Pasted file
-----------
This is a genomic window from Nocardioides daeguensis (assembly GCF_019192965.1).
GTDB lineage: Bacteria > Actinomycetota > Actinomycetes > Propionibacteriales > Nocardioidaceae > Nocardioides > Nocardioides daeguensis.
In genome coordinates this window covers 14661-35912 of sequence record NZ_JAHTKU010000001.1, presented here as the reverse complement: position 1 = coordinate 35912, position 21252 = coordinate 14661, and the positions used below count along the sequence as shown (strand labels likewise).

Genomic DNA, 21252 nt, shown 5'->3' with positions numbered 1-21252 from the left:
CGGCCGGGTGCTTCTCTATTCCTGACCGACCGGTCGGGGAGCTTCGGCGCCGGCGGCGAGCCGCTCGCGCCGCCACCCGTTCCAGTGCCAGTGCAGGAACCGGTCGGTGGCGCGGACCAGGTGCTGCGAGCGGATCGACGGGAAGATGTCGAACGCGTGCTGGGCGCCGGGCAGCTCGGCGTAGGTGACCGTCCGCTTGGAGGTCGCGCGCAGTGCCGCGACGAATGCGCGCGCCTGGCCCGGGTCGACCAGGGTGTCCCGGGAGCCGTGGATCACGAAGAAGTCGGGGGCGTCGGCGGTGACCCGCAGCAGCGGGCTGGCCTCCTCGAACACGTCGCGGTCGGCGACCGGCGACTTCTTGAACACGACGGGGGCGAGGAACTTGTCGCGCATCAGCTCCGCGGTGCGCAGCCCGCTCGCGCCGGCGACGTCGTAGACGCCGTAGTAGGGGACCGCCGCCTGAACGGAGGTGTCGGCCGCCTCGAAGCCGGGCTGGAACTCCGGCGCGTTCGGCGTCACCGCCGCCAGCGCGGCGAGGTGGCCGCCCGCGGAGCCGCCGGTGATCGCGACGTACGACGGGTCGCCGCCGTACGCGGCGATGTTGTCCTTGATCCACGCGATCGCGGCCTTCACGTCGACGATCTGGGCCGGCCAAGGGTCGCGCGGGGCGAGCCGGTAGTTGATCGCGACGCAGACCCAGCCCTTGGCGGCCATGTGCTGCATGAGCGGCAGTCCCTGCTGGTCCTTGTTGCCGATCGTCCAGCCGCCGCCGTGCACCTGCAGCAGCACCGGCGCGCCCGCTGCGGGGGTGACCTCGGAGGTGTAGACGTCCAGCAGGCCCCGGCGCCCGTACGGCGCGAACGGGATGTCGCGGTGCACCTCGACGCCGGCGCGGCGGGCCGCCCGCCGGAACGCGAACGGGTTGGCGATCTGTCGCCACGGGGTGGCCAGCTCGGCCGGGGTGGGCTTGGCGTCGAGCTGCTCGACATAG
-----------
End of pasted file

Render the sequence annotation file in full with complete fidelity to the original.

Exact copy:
This is a genomic window from Nocardioides daeguensis (assembly GCF_019192965.1).
GTDB lineage: Bacteria > Actinomycetota > Actinomycetes > Propionibacteriales > Nocardioidaceae > Nocardioides > Nocardioides daeguensis.
In genome coordinates this window covers 14661-35912 of sequence record NZ_JAHTKU010000001.1, presented here as the reverse complement: position 1 = coordinate 35912, position 21252 = coordinate 14661, and the positions used below count along the sequence as shown (strand labels likewise).

Genomic DNA, 21252 nt, shown 5'->3' with positions numbered 1-21252 from the left:
CGGCCGGGTGCTTCTCTATTCCTGACCGACCGGTCGGGGAGCTTCGGCGCCGGCGGCGAGCCGCTCGCGCCGCCACCCGTTCCAGTGCCAGTGCAGGAACCGGTCGGTGGCGCGGACCAGGTGCTGCGAGCGGATCGACGGGAAGATGTCGAACGCGTGCTGGGCGCCGGGCAGCTCGGCGTAGGTGACCGTCCGCTTGGAGGTCGCGCGCAGTGCCGCGACGAATGCGCGCGCCTGGCCCGGGTCGACCAGGGTGTCCCGGGAGCCGTGGATCACGAAGAAGTCGGGGGCGTCGGCGGTGACCCGCAGCAGCGGGCTGGCCTCCTCGAACACGTCGCGGTCGGCGACCGGCGACTTCTTGAACACGACGGGGGCGAGGAACTTGTCGCGCATCAGCTCCGCGGTGCGCAGCCCGCTCGCGCCGGCGACGTCGTAGACGCCGTAGTAGGGGACCGCCGCCTGAACGGAGGTGTCGGCCGCCTCGAAGCCGGGCTGGAACTCCGGCGCGTTCGGCGTCACCGCCGCCAGCGCGGCGAGGTGGCCGCCCGCGGAGCCGCCGGTGATCGCGACGTACGACGGGTCGCCGCCGTACGCGGCGATGTTGTCCTTGATCCACGCGATCGCGGCCTTCACGTCGACGATCTGGGCCGGCCAAGGGTCGCGCGGGGCGAGCCGGTAGTTGATCGCGACGCAGACCCAGCCCTTGGCGGCCATGTGCTGCATGAGCGGCAGTCCCTGCTGGTCCTTGTTGCCGATCGTCCAGCCGCCGCCGTGCACCTGCAGCAGCACCGGCGCGCCCGCTGCGGGGGTGACCTCGGAGGTGTAGACGTCCAGCAGGCCCCGGCGCCCGTACGGCGCGAACGGGATGTCGCGGTGCACCTCGACGCCGGCGCGGCGGGCCGCCCGCCGGAACGCGAACGGGTTGGCGATCTGTCGCCACGGGGTGGCCAGCTCGGCCGGGGTGGGCTTGGCGTCGAGCTGCTCGACATAG